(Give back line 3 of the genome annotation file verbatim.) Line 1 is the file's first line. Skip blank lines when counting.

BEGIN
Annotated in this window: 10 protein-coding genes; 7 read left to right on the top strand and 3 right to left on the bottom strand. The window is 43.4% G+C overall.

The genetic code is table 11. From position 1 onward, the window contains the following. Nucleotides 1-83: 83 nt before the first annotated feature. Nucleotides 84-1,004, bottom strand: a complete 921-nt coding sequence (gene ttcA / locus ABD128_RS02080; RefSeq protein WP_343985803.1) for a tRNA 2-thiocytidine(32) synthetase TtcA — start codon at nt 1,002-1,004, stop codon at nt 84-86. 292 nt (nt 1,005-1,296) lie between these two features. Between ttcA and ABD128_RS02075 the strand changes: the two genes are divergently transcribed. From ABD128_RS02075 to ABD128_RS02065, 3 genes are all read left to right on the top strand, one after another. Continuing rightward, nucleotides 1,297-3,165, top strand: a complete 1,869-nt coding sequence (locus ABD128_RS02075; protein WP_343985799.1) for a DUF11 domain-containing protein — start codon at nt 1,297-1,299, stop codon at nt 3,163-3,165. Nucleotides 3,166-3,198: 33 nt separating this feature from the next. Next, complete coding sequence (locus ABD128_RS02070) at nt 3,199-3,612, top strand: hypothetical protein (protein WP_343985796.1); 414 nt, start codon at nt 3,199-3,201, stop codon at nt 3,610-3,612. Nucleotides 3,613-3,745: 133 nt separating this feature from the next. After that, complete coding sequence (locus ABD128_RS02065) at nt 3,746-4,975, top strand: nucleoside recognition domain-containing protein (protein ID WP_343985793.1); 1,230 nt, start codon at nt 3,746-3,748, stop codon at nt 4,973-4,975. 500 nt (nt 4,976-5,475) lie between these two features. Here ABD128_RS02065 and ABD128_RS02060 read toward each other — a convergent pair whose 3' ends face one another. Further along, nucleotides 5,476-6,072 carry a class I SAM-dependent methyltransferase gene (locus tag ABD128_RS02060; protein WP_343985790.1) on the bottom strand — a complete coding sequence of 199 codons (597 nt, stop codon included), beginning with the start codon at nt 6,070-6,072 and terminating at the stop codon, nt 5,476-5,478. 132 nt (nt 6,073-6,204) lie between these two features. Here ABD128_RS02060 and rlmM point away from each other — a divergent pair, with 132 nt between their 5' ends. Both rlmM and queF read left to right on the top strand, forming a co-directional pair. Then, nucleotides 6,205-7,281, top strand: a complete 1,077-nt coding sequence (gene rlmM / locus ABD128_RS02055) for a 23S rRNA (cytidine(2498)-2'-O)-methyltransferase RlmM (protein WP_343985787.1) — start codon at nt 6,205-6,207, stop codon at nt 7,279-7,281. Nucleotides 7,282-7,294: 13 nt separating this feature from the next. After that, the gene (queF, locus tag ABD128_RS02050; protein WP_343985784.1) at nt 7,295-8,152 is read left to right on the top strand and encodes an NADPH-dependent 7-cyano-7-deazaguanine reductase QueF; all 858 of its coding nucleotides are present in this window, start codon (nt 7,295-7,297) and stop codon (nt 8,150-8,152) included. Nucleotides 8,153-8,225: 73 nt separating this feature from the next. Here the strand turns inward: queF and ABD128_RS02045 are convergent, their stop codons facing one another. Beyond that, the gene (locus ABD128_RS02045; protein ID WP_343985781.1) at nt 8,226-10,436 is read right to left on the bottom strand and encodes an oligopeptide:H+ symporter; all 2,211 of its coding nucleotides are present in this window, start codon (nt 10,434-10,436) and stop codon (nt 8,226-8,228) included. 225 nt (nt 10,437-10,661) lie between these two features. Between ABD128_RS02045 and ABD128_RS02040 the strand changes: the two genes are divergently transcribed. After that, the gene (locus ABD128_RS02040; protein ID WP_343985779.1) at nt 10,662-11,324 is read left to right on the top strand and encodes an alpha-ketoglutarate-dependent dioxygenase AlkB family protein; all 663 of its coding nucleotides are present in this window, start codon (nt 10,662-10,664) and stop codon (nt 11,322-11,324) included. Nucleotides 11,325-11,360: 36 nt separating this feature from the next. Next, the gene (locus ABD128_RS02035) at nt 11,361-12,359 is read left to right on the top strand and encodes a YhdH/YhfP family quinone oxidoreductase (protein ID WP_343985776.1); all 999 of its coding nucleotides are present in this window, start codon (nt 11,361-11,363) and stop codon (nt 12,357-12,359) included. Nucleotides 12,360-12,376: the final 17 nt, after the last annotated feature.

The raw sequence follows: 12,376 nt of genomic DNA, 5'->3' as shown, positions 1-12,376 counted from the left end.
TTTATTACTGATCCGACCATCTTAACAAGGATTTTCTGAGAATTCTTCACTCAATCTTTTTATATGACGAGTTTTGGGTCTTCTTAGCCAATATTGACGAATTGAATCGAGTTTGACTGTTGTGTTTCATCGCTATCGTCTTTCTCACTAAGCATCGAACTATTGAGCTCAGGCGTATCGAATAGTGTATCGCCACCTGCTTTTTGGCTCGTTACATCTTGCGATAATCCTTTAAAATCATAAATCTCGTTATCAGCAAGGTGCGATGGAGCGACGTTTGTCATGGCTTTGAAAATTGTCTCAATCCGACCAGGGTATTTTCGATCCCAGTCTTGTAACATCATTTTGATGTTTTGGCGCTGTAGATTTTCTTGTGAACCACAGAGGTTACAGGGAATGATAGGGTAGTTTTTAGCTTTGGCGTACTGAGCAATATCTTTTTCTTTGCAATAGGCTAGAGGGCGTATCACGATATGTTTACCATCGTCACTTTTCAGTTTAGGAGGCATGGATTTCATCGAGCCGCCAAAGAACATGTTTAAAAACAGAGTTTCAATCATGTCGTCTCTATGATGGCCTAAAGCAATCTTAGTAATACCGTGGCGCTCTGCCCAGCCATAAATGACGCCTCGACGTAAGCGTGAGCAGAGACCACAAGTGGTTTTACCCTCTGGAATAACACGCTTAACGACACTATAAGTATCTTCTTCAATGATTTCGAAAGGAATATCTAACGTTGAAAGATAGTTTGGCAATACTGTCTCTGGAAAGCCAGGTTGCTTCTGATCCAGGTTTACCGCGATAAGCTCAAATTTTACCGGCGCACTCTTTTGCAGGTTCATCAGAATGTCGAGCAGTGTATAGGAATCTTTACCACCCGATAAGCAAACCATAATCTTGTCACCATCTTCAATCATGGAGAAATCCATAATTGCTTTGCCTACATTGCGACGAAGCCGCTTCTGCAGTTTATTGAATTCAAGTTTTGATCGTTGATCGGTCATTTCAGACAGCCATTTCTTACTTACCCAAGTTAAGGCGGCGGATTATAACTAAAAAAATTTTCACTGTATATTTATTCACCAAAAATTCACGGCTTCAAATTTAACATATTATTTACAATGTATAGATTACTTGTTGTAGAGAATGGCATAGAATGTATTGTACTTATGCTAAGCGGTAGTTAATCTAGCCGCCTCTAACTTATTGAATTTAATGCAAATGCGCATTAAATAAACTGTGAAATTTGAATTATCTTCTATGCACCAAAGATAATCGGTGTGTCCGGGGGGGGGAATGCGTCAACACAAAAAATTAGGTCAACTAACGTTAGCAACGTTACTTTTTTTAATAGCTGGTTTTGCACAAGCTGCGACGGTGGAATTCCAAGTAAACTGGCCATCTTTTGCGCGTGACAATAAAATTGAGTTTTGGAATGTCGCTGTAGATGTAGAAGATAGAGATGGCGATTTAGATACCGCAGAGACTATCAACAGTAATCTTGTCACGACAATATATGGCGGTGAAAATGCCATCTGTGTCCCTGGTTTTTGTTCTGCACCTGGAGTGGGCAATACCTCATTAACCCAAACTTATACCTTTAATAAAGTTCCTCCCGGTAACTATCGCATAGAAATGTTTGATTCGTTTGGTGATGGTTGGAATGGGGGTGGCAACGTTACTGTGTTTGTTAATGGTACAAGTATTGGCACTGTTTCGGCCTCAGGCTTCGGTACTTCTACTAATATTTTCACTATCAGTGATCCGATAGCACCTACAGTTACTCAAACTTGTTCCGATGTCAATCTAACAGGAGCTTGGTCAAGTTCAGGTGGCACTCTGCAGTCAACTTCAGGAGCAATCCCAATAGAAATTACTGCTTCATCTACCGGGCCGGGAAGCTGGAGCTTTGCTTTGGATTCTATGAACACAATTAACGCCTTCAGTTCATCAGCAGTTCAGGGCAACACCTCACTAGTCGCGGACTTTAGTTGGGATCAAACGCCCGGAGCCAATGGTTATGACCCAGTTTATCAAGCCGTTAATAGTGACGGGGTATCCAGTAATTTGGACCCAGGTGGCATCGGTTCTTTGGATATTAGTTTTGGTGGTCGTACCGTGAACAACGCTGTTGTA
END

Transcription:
The raw sequence follows: 12,376 nt of genomic DNA, 5'->3' as shown, positions 1-12,376 counted from the left end.